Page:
(Oh, and that little bit of Lush woodgrain I found hiding in my scraps!)

This really is such a classy, beautiful palette, don't you think?? And she included some gorgeous fabrics, including a linen and a crossweave - I do love that crossweave!

And then for our circle of do. Good Stitches Amanda requested the same block design, but a completely different palette, and therefore look. Pinks and oranges. A color combination my stash is not currently lacking! And I loved the opportunity to pull almost entirely from the scrap baskets!!

So, though I don't see any more of these blocks in my immediate future, it's always fun to play in an intuitive way and see such effective results so quickly.

Two birds, One stone

Linda Beth

For Design Camp [think outside the block] 2, Michelle, the wonderful organizer and a fellow PMQG member, started our group off with a dry run this month. For a few of us this is our first improv quilting bee, and I think it just worked out that January was still open after the schedule was put together, so Michelle gave us some scraps of fabric (left over from our guild's Jay McCarroll challenge quilts last fall/winter, seen here and here) and a suggestion for a first exercise.

At the same time I have been trying to come up with 2 more blocks to make to work into my quilt from the 1-month Nubees block swap I participated in several months ago. I realized that by taking out the warmer colors of scraps, and using a grey as the "sashing" this block would fit in perfectly with the others I received back in September or October.

Now, to play around with that last block - getting much inspiration from a couple of books I just received for the holidays... more on that another time.

Return to the bee blocks

Linda Beth

November and December ended up being a kind of break for me from the online bees. And I have to admit, a rather welcome one... and I'm sure I'm not alone in that opinion! But, that break is over and I'm ready to get back to it! Thankfully the new bee I'm going to be doing with a great selection of women, with Jennifer at the helm again, got started a little early.

Jennifer directed us to this tutorial from Aneela Hoey, which she calls "Crazy Scrappy Block." She's planning to do this color box style, so we each got to choose a color for our blocks.

I chose to go with black - a great way to use up some of these B/W prints I've collected over the years (mostly several years ago, to be honest!) and a fun challenge.

Happy January (almost)!

Spiderweb blocks received!

Linda Beth

So, in mid-November I finally received all of the spiderweb blocks for my Seams Perfect Scrap Bee quilt (originally posted about here)! I actually ended up with a few more blocks than I had expected, due to some remakes for size issues as well as Jenn, our awesome fearless leader, stepping in and making angel blocks for a couple of the members.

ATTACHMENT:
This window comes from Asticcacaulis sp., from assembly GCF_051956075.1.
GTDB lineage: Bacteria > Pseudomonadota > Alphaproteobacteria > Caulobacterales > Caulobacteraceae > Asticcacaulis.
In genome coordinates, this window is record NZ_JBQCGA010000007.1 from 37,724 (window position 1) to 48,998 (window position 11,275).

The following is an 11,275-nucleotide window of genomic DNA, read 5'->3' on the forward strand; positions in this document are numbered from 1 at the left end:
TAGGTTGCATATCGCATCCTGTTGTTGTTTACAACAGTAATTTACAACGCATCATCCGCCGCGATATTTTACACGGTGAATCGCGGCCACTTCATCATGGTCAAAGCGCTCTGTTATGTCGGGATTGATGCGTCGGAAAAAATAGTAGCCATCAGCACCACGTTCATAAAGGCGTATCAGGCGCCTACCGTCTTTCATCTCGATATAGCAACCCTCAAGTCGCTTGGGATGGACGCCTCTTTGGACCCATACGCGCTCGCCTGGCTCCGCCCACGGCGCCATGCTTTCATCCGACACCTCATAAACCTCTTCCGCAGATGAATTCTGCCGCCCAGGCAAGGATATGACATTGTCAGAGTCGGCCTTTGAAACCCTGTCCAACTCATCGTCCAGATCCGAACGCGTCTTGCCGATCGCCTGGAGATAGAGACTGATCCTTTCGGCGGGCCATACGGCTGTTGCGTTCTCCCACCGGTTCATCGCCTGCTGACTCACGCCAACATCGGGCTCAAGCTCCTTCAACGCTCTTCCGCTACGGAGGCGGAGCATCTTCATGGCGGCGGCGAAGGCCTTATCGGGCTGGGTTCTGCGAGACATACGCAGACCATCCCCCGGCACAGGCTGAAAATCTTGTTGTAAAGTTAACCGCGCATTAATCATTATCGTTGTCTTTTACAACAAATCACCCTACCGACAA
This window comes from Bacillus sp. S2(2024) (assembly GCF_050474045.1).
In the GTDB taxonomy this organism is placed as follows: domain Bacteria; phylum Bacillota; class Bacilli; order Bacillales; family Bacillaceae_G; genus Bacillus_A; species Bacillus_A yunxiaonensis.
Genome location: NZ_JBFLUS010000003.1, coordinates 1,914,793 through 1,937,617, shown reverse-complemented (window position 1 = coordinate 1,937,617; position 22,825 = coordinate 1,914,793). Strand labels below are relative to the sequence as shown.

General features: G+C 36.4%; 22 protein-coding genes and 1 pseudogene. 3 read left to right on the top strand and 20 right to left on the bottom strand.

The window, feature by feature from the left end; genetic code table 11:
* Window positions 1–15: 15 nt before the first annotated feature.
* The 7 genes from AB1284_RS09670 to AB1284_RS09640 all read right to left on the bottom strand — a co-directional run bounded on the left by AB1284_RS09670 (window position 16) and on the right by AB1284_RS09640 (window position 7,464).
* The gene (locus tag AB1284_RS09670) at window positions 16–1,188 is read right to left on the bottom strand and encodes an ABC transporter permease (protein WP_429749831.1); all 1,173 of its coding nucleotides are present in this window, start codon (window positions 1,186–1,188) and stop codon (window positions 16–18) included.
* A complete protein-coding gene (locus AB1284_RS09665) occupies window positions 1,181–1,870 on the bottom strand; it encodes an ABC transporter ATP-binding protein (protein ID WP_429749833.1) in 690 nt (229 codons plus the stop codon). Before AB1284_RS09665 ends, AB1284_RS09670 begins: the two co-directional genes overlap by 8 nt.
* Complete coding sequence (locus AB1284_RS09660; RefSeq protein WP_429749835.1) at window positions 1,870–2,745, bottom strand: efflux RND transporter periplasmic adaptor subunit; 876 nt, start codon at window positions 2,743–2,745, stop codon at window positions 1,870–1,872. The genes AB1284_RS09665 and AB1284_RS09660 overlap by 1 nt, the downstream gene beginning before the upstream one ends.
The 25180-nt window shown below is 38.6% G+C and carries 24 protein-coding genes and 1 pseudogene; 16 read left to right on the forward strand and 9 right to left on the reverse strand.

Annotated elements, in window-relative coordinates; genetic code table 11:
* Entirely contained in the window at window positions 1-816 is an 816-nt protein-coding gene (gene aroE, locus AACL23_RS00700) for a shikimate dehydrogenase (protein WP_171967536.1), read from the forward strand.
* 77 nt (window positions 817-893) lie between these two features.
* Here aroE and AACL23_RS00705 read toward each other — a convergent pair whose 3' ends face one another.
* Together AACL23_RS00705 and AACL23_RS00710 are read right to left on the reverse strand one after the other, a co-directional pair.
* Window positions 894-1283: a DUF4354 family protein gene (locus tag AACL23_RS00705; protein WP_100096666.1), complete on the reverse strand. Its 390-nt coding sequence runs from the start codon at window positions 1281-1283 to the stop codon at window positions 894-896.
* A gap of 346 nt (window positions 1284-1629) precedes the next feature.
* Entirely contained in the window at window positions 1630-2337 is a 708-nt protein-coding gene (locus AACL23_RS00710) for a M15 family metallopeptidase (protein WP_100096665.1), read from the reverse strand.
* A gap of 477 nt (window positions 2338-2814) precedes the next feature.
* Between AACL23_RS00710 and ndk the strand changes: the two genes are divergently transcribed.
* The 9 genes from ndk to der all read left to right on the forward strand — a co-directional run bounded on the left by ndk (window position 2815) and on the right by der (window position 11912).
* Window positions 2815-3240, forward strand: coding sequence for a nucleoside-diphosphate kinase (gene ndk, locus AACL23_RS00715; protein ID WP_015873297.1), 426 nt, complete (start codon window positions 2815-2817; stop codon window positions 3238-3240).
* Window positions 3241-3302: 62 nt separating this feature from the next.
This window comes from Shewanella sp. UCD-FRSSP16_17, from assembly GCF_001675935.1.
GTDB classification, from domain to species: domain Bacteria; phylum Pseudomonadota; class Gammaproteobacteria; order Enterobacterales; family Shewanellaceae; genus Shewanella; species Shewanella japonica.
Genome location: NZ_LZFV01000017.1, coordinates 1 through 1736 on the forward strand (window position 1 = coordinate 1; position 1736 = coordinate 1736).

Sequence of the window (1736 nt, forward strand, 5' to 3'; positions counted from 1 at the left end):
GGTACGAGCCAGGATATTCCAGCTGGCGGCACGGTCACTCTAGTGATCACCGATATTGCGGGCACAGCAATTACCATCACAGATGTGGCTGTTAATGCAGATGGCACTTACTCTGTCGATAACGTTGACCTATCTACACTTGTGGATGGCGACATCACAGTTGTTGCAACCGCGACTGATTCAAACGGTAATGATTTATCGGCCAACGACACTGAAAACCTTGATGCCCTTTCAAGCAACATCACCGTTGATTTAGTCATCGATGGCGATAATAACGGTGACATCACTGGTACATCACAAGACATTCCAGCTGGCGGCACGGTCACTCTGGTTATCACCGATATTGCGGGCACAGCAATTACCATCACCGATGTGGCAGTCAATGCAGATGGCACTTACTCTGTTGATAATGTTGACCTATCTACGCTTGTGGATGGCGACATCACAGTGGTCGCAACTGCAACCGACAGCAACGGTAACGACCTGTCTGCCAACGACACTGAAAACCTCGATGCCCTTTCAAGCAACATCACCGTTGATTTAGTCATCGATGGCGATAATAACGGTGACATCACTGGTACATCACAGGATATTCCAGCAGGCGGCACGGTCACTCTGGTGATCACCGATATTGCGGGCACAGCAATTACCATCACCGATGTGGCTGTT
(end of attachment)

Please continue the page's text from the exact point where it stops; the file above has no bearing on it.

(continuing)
So, yesterday I played around and arranged them on my design wall:

and I have about 3 or 4 orphans which will end up pieced into the back... but for now, I'm happy to have the top ready to put together. Yay!

And in addition, I FINALLY have a "new" quilt finished! The quotation marks indicate that the quilt top itself has been hanging around for, oh, I don't know, 2 years or so... but I just quilted it last week before heading up to the holiday bazaar so that I had some binding to work on while hanging out there last Saturday.

Step by step...

Linda Beth

I got to spend my Thursday working in the sewing studio, but again feel like I was less productive than I'd have hoped. However, I did manage to finish 4 out of 8 of my 6.5" blocks for October's Seams Perfect Bee.
which when things get pieced together, will look more like this:

Becky pointed us toward a quilt from Karen Griska, highlighted on her blog, Selvage Blog. Without a doubt it is an extremely effective and eye-catching quilt, but I have to admit I did not have fun trimming all of the strips down to 1.25" and fussying the seam allowances (though, I wasn't really TOO fussy, honestly). However, I am sure that some folks didn't love the technique that I chose for my month, so I was happy to do this for Becky!!

I managed to get the strips cut for the next 4 blocks (hopefully enough of them), but have put off the piecing until another day. Unfortunately that's not all that I put off as of yesterday. I had been planning to go to the guild meeting for the Portland Modern Quilt Guild (PMQG), but by 5:30 I was going through my new box of tissue at a rapid rate, and my energy plummeted, so the idea of hanging around an hour just to go downtown for a 2 hour meeting didn't jibe with me. Which is really too bad since I missed last month's meeting, and I'll be out of town next month. This also means I won't be participating in the holiday swap, but that's how life is sometimes, no?

NEVER say "never"!

Linda Beth

Wow. I can hardly believe that half of the month has gone by without my posting anything at all. I guess it's been one of those months so far.

I've fallen behind on the bees in which I participate - well, not exactly BEHIND, just running up against the latter part of the deadlines. So today, after spending the morning at home doing some homework while I was waiting for my appt. with the "tree guy," I decided I needed to take advantage of this gorgeous, sunny fall day. How could I not take my bike to the studio?!?